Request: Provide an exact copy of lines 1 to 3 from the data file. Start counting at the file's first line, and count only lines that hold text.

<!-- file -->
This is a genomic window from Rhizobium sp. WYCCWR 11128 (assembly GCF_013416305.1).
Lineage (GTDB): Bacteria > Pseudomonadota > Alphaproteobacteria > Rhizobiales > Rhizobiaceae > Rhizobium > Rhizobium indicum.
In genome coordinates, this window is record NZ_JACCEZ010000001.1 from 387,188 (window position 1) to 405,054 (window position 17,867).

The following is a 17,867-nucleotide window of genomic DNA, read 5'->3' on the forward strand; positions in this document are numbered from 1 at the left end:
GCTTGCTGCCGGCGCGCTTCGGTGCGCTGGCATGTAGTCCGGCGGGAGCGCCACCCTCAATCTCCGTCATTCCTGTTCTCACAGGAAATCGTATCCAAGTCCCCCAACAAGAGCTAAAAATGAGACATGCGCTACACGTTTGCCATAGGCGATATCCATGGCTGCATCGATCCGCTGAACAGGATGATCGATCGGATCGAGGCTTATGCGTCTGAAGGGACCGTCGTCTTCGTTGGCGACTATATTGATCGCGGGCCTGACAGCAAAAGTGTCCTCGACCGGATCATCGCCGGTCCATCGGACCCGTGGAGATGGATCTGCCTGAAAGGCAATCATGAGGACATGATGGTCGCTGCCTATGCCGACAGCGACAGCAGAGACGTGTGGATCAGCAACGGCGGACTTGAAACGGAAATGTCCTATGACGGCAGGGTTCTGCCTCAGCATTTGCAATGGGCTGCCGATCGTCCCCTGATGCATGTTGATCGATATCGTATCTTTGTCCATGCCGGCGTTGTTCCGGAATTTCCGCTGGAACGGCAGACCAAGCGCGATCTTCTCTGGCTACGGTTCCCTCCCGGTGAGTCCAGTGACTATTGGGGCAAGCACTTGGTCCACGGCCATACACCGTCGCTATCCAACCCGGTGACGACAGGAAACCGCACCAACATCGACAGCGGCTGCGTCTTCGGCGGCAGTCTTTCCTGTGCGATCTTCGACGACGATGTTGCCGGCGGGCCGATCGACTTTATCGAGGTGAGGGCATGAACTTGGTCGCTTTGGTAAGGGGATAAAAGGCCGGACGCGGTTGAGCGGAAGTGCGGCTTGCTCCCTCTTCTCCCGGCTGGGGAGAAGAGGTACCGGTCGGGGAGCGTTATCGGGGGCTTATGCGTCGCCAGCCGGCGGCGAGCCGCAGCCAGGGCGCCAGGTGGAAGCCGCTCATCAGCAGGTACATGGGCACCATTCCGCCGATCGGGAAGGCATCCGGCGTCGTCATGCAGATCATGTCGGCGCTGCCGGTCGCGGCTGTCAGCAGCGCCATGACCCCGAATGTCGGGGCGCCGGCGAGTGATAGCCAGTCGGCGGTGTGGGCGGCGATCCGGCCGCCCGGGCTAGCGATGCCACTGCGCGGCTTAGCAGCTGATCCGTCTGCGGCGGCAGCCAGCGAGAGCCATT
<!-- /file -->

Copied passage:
This is a genomic window from Rhizobium sp. WYCCWR 11128 (assembly GCF_013416305.1).
Lineage (GTDB): Bacteria > Pseudomonadota > Alphaproteobacteria > Rhizobiales > Rhizobiaceae > Rhizobium > Rhizobium indicum.
In genome coordinates, this window is record NZ_JACCEZ010000001.1 from 387,188 (window position 1) to 405,054 (window position 17,867).